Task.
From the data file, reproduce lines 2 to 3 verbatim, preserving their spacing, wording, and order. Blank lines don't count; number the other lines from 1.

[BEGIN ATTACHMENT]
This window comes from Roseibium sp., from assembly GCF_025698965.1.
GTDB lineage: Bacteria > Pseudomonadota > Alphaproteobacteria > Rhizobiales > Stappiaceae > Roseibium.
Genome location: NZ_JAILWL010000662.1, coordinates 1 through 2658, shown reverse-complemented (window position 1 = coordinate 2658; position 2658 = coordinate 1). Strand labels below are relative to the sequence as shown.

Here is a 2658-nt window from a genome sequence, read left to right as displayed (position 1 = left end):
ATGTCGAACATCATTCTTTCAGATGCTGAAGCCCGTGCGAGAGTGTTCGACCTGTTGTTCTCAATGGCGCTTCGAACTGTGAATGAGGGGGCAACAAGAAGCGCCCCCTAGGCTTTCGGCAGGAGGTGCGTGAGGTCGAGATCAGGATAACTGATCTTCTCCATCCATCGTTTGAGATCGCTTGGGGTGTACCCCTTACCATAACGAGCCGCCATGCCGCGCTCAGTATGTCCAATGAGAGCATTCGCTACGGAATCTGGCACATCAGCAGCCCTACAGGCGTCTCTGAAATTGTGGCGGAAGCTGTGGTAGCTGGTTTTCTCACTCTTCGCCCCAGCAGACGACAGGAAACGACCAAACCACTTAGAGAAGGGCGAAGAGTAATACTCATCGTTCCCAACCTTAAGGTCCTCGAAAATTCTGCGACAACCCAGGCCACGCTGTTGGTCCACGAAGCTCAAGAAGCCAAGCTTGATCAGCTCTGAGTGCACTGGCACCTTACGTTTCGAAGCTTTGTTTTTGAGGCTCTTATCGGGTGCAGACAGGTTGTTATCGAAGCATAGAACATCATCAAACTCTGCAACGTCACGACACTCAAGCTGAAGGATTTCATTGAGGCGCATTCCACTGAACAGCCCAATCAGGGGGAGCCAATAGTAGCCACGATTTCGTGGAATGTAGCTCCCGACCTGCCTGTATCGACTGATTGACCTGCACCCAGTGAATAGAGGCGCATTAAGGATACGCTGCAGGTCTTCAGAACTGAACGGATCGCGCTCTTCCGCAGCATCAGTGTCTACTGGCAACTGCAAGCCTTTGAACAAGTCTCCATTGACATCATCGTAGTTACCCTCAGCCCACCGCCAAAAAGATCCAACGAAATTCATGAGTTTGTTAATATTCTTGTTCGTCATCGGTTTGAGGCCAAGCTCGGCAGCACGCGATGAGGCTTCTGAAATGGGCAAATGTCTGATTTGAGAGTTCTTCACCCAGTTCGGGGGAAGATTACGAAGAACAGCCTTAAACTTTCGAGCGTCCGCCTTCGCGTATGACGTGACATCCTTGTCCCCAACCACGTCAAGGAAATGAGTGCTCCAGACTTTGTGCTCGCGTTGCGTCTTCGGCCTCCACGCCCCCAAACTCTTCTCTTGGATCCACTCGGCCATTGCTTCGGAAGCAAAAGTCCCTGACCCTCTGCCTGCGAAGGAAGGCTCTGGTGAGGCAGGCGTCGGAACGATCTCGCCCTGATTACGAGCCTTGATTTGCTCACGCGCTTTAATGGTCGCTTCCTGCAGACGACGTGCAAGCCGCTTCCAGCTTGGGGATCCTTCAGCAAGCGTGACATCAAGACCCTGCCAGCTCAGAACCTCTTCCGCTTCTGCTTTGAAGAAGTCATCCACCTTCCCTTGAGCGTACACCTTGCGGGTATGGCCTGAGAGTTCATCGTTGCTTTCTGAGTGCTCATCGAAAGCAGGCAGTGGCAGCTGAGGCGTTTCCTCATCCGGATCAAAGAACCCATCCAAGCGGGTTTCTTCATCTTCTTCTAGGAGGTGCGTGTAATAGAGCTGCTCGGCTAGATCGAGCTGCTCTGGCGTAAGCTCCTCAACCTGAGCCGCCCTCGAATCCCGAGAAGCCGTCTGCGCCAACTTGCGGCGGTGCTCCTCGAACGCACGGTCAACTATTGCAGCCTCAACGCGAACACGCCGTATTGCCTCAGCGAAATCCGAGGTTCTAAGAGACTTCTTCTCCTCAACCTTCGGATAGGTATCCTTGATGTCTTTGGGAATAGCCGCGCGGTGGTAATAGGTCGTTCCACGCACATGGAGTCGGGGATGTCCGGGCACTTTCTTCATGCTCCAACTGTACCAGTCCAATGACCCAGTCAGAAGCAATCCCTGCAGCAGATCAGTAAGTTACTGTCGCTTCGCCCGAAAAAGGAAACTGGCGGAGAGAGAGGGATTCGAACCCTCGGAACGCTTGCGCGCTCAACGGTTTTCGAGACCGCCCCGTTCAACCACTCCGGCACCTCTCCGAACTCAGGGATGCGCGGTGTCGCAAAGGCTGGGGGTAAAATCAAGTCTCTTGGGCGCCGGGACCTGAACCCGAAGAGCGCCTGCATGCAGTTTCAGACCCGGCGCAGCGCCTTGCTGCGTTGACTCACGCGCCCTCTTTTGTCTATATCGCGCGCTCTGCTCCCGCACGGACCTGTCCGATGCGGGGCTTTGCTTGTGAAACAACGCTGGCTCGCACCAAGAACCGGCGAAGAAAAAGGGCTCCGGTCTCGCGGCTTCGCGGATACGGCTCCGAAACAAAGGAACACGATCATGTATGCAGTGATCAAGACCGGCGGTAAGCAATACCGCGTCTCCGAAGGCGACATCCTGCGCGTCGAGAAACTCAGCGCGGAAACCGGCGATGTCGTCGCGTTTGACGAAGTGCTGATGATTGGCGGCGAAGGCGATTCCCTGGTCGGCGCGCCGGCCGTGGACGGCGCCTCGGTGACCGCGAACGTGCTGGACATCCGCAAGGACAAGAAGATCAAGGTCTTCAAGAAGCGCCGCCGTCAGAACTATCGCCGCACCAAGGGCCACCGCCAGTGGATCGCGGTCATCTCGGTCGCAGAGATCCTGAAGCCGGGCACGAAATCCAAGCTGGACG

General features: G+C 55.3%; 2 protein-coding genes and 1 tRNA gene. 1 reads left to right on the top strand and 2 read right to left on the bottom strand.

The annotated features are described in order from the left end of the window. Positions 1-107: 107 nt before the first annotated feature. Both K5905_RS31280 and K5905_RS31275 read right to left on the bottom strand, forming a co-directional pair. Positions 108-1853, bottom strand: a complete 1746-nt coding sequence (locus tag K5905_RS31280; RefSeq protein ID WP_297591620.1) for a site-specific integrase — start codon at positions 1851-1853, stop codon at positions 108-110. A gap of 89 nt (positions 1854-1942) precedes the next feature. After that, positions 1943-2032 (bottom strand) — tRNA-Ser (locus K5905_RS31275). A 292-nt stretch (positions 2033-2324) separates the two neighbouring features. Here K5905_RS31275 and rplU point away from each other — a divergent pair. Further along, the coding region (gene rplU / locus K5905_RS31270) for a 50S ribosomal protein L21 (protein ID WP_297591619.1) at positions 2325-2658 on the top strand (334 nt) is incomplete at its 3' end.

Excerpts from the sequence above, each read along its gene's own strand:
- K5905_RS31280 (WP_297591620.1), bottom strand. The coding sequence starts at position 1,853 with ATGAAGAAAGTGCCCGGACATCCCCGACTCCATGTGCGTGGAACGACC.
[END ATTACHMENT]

GTDB lineage: Bacteria > Pseudomonadota > Alphaproteobacteria > Rhizobiales > Stappiaceae > Roseibium.
Genome location: NZ_JAILWL010000662.1, coordinates 1 through 2658, shown reverse-complemented (window position 1 = coordinate 2658; position 2658 = coordinate 1). Strand labels below are relative to the sequence as shown.